Howe Gelb called me up a little while ago and asked me to participate in a…thing. I don’t remember what he said it’d be, it’s more that I just do anything Howe says to do. Plus, his “things” are always in Tuscon and I never need to be talked into going there. All I know he is that he used the word “barbecue”. So we whipped ourselves up into a familiar desert froth and headed south yet again.

As it turned out, Howe’s event was the something’th anniversary of the Hotel Congress, a beautiful old hotel/venue/restaurant in downtown Tuscon that looks like a scene from Paper Moon and feels like a scene from a Cohen brothers movie. Plus, Vic Chesnutt and John Doe were there which shot the superhero quotient up to dizzying heights.

The afternoon I got there, John showed me how to play X songs in his room until some fans busted in (I couldn’t blame them, John’s voice carrying down the hallway really added to the cinematic effect), then I proceeded to cling to Vic for two days. I hadn’t seen him since we were in Spain together last year. He’d almost died in the interim, apparently. Fucker.

So we played Howe’s barbecue under a beastly pretty Tuscon sky. Alone and together and then all together. It was “loose” but I found it very hard to care. I felt so lucky to be there.

The morning after, we sat in Howe and his wife Sophie’s kitchen as long as we could, sucking down as much of Sophie’s coffee as felt prudent before the long drive. The children played, the dogs slept under the table…I felt like I hadn’t been allowed to breathe for a long time. And Howe’s backyard air is a nice thing to breathe.

Now, of course, 50Foot is back in the van, itself associating with superheroes. I’ve never seen Mission of Burma live; back in the day, the Muses missed them in Boston by about a year. We played with its offshoots, Birdsongs of the Mesazoic and the Volcano Suns. I used to sit next to Peter’s kit to watch the Suns play because, being 18, I was only allowed in the dressing room or on the stage. Some of my favorite live shows ever were the backs of the Volcano Suns.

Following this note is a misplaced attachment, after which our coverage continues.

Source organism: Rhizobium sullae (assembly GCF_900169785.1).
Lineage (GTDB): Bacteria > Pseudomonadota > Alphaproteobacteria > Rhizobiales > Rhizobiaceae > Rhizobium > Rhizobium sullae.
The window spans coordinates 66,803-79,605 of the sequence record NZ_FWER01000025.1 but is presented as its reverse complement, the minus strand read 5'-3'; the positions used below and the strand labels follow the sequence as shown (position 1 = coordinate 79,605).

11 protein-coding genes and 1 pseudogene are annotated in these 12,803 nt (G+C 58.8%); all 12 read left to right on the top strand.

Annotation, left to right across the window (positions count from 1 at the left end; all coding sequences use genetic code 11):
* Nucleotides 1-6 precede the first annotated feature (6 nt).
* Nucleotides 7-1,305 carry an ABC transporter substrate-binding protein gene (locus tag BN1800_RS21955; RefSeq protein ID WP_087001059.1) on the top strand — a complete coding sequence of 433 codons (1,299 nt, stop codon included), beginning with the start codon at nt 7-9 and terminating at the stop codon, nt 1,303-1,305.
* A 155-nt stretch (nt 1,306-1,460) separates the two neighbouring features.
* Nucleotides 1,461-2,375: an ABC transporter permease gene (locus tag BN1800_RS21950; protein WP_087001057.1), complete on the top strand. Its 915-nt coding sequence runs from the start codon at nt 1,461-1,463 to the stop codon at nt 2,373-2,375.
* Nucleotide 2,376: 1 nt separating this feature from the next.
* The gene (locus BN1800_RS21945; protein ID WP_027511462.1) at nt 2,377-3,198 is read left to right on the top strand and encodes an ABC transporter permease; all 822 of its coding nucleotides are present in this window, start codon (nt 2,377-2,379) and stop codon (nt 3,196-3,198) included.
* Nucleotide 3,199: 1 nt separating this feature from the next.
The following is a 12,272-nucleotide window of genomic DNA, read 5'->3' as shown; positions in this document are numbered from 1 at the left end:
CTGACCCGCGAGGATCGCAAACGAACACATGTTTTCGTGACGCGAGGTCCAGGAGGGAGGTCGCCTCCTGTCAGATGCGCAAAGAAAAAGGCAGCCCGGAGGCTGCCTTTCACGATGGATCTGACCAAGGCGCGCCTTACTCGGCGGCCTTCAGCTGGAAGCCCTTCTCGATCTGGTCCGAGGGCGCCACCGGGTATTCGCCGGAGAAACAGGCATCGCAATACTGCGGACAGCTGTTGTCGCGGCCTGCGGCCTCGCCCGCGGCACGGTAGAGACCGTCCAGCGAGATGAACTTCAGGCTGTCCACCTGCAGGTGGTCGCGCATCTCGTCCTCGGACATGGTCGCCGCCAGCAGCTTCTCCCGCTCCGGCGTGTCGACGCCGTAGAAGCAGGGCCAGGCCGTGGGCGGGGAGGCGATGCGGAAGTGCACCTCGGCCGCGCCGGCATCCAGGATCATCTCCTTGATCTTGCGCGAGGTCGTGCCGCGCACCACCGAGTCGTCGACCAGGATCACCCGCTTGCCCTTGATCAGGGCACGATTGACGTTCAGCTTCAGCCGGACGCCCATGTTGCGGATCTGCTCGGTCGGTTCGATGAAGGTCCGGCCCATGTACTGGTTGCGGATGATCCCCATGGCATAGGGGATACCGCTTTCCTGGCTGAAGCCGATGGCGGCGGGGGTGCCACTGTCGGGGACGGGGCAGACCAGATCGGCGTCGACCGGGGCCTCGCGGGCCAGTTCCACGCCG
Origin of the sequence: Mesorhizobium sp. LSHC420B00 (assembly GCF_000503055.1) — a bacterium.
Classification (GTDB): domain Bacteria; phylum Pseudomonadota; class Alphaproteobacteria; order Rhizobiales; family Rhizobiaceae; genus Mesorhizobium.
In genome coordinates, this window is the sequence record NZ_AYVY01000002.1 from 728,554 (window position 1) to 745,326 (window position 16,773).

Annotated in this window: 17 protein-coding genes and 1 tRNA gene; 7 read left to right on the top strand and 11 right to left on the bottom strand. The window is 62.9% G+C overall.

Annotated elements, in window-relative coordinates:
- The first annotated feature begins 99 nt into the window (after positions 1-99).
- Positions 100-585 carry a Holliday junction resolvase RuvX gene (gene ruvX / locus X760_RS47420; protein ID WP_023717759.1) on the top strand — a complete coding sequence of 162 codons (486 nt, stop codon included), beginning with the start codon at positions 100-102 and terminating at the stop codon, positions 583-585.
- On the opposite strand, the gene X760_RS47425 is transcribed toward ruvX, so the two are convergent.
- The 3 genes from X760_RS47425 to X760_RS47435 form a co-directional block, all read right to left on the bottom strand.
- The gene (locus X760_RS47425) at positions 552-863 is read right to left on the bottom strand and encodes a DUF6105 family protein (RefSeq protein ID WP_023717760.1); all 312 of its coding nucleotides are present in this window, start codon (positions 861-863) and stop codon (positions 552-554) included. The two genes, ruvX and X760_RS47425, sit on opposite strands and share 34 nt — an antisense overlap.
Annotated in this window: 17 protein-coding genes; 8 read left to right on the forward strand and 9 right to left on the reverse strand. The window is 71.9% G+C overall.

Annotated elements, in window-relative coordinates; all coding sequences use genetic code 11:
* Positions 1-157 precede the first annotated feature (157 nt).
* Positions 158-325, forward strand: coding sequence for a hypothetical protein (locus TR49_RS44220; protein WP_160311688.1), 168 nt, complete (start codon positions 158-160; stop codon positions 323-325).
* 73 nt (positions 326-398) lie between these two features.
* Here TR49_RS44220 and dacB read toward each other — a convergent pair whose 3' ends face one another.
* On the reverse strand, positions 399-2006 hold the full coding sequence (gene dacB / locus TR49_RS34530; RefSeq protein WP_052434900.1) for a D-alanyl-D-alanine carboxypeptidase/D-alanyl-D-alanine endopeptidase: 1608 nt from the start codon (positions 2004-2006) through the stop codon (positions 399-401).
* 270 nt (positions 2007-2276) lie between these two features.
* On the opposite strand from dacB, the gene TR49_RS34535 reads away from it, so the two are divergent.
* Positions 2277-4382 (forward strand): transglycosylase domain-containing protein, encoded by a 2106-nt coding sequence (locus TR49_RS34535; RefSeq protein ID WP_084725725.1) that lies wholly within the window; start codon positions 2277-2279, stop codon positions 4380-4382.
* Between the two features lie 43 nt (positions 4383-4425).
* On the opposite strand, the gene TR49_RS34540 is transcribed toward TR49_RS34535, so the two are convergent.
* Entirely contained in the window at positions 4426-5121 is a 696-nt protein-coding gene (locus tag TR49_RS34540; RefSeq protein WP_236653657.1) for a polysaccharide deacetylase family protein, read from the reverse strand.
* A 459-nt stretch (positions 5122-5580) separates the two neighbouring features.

The first time I heard Burma play in person was at soundcheck in Seattle. Holy crap. Unbelievably huge. The kind of huge sound that only a signature band can make, because nobody else knows how.

I can’t be starstruck. I don’t have the capacity, simply because if someone does truly great work, in my mind, they’re not responsible for that work — they just knew enough to get out of the way, and if they suck, well, then they suck. But I can be starstruck by a song. “Mica”, a song that was a big part of the soundtrack of Billy & Kristin – The Early Years, absolutely blew me away. It’s the kind of song — and sound — that’s more than the sum of it’s parts, bigger than the three people playing their instruments and singing. The song — the right song — becomes another individual, in the room with us and onstage with the band. They make it look easy, I guess because it is easy — they speak their own language.

We’re so lucky to be here.


Posted in: words on September 19, 2006